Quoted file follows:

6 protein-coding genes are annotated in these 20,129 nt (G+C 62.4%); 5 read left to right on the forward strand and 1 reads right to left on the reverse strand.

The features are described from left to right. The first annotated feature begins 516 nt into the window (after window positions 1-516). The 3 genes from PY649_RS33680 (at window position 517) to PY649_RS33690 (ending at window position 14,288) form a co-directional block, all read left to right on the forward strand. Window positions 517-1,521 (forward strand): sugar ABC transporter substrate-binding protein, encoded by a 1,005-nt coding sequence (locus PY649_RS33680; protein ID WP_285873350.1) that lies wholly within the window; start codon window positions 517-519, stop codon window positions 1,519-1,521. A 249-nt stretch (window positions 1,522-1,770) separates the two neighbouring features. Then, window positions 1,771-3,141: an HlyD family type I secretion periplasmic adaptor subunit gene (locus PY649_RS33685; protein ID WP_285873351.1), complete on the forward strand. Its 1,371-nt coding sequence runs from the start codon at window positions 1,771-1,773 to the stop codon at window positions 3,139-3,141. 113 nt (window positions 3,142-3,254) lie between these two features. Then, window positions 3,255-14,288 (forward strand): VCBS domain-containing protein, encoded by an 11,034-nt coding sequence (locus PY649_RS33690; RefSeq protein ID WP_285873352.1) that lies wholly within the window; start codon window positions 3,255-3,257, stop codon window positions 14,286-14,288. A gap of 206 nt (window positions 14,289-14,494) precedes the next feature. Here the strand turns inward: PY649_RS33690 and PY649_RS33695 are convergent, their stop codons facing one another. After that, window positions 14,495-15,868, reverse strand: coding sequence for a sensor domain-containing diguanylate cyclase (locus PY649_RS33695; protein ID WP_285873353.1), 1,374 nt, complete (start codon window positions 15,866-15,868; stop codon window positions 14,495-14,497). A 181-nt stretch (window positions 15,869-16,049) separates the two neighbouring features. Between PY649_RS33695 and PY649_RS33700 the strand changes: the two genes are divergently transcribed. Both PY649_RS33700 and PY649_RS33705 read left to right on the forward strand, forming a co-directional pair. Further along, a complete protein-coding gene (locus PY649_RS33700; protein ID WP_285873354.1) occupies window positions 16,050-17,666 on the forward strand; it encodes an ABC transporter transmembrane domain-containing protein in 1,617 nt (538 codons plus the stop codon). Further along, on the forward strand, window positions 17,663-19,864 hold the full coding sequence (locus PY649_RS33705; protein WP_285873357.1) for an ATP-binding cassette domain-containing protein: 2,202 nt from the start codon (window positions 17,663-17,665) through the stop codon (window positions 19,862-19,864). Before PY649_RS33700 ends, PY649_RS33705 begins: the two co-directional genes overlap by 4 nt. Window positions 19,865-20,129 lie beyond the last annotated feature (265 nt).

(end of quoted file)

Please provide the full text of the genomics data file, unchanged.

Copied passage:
6 protein-coding genes are annotated in these 20,129 nt (G+C 62.4%); 5 read left to right on the forward strand and 1 reads right to left on the reverse strand.

The features are described from left to right. The first annotated feature begins 516 nt into the window (after window positions 1-516). The 3 genes from PY649_RS33680 (at window position 517) to PY649_RS33690 (ending at window position 14,288) form a co-directional block, all read left to right on the forward strand. Window positions 517-1,521 (forward strand): sugar ABC transporter substrate-binding protein, encoded by a 1,005-nt coding sequence (locus PY649_RS33680; protein ID WP_285873350.1) that lies wholly within the window; start codon window positions 517-519, stop codon window positions 1,519-1,521. A 249-nt stretch (window positions 1,522-1,770) separates the two neighbouring features. Then, window positions 1,771-3,141: an HlyD family type I secretion periplasmic adaptor subunit gene (locus PY649_RS33685; protein ID WP_285873351.1), complete on the forward strand. Its 1,371-nt coding sequence runs from the start codon at window positions 1,771-1,773 to the stop codon at window positions 3,139-3,141. 113 nt (window positions 3,142-3,254) lie between these two features. Then, window positions 3,255-14,288 (forward strand): VCBS domain-containing protein, encoded by an 11,034-nt coding sequence (locus PY649_RS33690; RefSeq protein ID WP_285873352.1) that lies wholly within the window; start codon window positions 3,255-3,257, stop codon window positions 14,286-14,288. A gap of 206 nt (window positions 14,289-14,494) precedes the next feature. Here the strand turns inward: PY649_RS33690 and PY649_RS33695 are convergent, their stop codons facing one another. After that, window positions 14,495-15,868, reverse strand: coding sequence for a sensor domain-containing diguanylate cyclase (locus PY649_RS33695; protein ID WP_285873353.1), 1,374 nt, complete (start codon window positions 15,866-15,868; stop codon window positions 14,495-14,497). A 181-nt stretch (window positions 15,869-16,049) separates the two neighbouring features. Between PY649_RS33695 and PY649_RS33700 the strand changes: the two genes are divergently transcribed. Both PY649_RS33700 and PY649_RS33705 read left to right on the forward strand, forming a co-directional pair. Further along, a complete protein-coding gene (locus PY649_RS33700; protein ID WP_285873354.1) occupies window positions 16,050-17,666 on the forward strand; it encodes an ABC transporter transmembrane domain-containing protein in 1,617 nt (538 codons plus the stop codon). Further along, on the forward strand, window positions 17,663-19,864 hold the full coding sequence (locus PY649_RS33705; protein WP_285873357.1) for an ATP-binding cassette domain-containing protein: 2,202 nt from the start codon (window positions 17,663-17,665) through the stop codon (window positions 19,862-19,864). Before PY649_RS33700 ends, PY649_RS33705 begins: the two co-directional genes overlap by 4 nt. Window positions 19,865-20,129 lie beyond the last annotated feature (265 nt).